You and I both know how successful St Bernard of Clairvaux was in doing the will of God – founded numerous monasteries, composed many written works, advised Popes, and helped reform the Benedictine order.
Today, he is a household name among Catholics.
He also offered wisdom to anyone wanting to launch an apostolate.
This advice is especially pertinent to anyone wanted to run an apostolate and fundraise. Check it out:
When you’re writing an appeal letter or an end-of-year appeal letter, the first thing you’ll think about is how to ask for a donation properly.
In other words, how do you lead up to the donation, and what words would you use?
That’s why I like turning to the saints for guidance.
Today, let us turn to Saint Paul, the Apostle.
You could write your appeal however you want. Or, you could get a better response by learning how Saint Paul captivated his audience – in particular, the Galatians.
That’s what this week’s video is all about:
I think the measuring bar for Catholics who want to fundraise is linking your campaigns with the wisdom of the saints. I think that is why my fundraising campaigns have thrived all these years. It’s because I always use the saints and Church teaching as the foundation.
Today, let me share with you how divine providence connects with fundraising.
Catholics who fundraise often say, “I trust in divine providence when it comes to finding donations.”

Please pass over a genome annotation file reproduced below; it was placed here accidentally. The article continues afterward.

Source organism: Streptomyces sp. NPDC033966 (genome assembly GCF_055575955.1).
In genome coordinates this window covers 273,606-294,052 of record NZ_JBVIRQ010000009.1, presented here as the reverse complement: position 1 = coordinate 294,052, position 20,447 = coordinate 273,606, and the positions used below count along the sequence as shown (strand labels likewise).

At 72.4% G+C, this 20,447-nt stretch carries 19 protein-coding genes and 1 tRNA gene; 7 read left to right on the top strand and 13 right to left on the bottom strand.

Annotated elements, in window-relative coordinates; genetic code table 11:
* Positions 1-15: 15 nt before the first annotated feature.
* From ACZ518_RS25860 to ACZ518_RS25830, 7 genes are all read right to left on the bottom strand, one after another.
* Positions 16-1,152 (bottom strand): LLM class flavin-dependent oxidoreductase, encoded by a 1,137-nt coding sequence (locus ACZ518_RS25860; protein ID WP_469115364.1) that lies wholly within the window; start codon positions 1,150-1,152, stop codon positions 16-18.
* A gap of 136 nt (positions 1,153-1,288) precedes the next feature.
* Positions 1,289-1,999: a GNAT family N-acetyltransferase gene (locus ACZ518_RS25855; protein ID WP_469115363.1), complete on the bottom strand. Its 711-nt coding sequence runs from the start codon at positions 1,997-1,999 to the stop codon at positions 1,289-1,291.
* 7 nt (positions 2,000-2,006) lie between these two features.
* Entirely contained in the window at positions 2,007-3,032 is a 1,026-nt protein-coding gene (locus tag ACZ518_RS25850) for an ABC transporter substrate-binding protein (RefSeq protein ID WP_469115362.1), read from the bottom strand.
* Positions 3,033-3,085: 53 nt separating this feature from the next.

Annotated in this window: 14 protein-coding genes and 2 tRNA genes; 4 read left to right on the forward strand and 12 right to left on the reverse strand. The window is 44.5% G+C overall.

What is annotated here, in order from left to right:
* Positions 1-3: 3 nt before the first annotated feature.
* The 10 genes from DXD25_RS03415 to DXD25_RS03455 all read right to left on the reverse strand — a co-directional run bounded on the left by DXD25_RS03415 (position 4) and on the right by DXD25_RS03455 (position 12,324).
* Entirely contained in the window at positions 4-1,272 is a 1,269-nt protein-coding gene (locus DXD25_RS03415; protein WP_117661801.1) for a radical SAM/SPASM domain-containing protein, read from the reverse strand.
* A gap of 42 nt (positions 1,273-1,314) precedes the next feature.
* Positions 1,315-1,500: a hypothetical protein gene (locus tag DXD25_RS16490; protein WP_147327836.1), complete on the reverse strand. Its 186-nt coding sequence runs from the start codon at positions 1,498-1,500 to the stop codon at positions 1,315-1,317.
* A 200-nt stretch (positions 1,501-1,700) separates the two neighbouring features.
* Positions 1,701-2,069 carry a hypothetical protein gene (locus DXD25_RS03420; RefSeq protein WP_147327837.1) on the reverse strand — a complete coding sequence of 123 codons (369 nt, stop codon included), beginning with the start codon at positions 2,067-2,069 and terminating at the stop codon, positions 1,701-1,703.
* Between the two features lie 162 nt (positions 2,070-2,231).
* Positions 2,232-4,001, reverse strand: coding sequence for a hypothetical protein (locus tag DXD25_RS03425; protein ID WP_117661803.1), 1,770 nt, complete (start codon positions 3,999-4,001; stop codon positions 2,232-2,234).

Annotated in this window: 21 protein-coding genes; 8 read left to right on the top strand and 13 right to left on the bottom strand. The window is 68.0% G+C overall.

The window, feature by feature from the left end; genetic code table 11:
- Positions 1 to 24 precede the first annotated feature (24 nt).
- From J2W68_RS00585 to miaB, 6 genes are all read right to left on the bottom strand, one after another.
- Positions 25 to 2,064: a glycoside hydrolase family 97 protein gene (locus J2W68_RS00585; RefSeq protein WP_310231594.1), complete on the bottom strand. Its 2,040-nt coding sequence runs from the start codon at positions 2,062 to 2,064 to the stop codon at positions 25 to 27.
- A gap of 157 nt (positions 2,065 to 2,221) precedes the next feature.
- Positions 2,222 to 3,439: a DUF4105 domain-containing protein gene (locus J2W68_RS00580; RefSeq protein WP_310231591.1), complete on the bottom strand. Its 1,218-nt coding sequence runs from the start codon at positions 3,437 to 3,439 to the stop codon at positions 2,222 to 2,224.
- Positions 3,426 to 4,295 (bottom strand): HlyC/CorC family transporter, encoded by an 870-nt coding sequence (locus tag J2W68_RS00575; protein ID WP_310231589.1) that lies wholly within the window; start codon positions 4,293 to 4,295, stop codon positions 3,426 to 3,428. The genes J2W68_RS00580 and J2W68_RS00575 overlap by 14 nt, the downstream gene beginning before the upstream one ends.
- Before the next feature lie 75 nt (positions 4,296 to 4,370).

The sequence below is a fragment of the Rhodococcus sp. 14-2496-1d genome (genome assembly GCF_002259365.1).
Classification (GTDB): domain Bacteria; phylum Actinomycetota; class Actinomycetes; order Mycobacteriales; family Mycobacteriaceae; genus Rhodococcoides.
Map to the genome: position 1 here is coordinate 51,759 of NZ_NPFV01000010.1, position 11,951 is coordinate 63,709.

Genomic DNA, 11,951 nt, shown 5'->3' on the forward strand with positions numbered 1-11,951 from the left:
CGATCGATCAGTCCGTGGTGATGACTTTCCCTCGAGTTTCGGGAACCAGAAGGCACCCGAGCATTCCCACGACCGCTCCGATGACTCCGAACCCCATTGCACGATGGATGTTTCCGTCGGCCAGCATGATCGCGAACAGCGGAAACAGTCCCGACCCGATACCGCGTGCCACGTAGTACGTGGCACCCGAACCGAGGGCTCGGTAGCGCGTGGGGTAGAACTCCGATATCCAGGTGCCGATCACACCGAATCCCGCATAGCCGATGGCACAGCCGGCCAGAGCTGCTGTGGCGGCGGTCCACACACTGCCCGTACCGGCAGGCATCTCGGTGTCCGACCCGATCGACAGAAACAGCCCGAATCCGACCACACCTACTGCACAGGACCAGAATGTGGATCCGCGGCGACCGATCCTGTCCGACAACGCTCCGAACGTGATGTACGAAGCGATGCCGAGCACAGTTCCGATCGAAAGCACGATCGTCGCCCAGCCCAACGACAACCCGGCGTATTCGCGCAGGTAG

What does that REALLY mean?
I’ve put some serious thought into the question, and St. Claude de la Colombiere gave me the answer. He wrote a fantastic document titled, Trustful Surrender to Divine Providence.
What Saint Claude says and how it connects with fundraising may surprise you. Check it out:
So after organizing a successful fundraising campaign this week, I am feeling very blessed. I am humbled by the generosity of people for the incredible work that Catholic apostolates do.
If you’ve ever wondered, “Can I raise funds?” – The answer is YES; you can.
But fundraising takes more than just asking.
Take, for example, the highly acclaimed spiritual guide, The Imitation of Christ by Thomas à Kempis.
Here are three takeaways that I learned from this book that made a massive difference for me:
- Make your fundraising Christ-focused – book reference
- Be patient (meaning… don’t complain) – book reference
- Govern your mission, rather than money governing it – book reference
Check it out:
Here’s a curveball for you: Are a vow of poverty and fundraising compatible?
You have likely struggled to answer this question, wondering how the two can possibly coexist. You may have even had people complain to you that you should NOT be fundraising because as a Catholic, you should take a “vow of poverty.”
Okay… but how do you keep the lights on?
Whether you have taken a vow of poverty as a religious or strive to follow this Christian practice, the reality is you may have to fundraise to pay for the necessary costs of your vocation.
Therefore, how do you connect the vow of poverty with fundraising?
Enter Fr Alphonsus Rodriguez, a Jesuit priest from the 16th century and a renowned spiritual writer. He explains – in practical terms – how you and I can balance a vow of poverty and fundraising.
These ideas come from his masterpiece, The Practice of Christian & Religious Perfection.
Check it out: